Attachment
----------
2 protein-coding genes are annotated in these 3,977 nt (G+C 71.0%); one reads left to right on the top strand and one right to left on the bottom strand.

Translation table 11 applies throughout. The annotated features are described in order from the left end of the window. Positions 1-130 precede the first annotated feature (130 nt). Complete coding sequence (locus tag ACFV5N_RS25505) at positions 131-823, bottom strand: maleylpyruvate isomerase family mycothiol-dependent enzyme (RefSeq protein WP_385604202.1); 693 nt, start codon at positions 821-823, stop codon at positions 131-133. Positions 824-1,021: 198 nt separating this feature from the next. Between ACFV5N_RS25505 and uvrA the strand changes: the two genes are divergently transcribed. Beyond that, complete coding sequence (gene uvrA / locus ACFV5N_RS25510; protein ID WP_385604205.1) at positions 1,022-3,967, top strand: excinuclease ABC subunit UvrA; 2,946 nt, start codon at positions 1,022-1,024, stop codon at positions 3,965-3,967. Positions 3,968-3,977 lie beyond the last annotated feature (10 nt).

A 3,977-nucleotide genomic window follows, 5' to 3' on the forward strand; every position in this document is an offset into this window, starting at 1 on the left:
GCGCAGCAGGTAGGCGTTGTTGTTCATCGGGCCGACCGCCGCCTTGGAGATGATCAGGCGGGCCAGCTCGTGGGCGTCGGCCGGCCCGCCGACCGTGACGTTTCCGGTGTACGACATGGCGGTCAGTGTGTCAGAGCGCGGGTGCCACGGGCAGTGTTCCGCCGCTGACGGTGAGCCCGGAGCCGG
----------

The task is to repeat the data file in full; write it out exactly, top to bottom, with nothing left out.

2 protein-coding genes are annotated in these 3,977 nt (G+C 71.0%); one reads left to right on the top strand and one right to left on the bottom strand.

Translation table 11 applies throughout. The annotated features are described in order from the left end of the window. Positions 1-130 precede the first annotated feature (130 nt). Complete coding sequence (locus tag ACFV5N_RS25505) at positions 131-823, bottom strand: maleylpyruvate isomerase family mycothiol-dependent enzyme (RefSeq protein WP_385604202.1); 693 nt, start codon at positions 821-823, stop codon at positions 131-133. Positions 824-1,021: 198 nt separating this feature from the next. Between ACFV5N_RS25505 and uvrA the strand changes: the two genes are divergently transcribed. Beyond that, complete coding sequence (gene uvrA / locus ACFV5N_RS25510; protein ID WP_385604205.1) at positions 1,022-3,967, top strand: excinuclease ABC subunit UvrA; 2,946 nt, start codon at positions 1,022-1,024, stop codon at positions 3,965-3,967. Positions 3,968-3,977 lie beyond the last annotated feature (10 nt).

A 3,977-nucleotide genomic window follows, 5' to 3' on the forward strand; every position in this document is an offset into this window, starting at 1 on the left:
GCGCAGCAGGTAGGCGTTGTTGTTCATCGGGCCGACCGCCGCCTTGGAGATGATCAGGCGGGCCAGCTCGTGGGCGTCGGCCGGCCCGCCGACCGTGACGTTTCCGGTGTACGACATGGCGGTCAGTGTGTCAGAGCGCGGGTGCCACGGGCAGTGTTCCGCCGCTGACGGTGAGCCCGGAGCCGG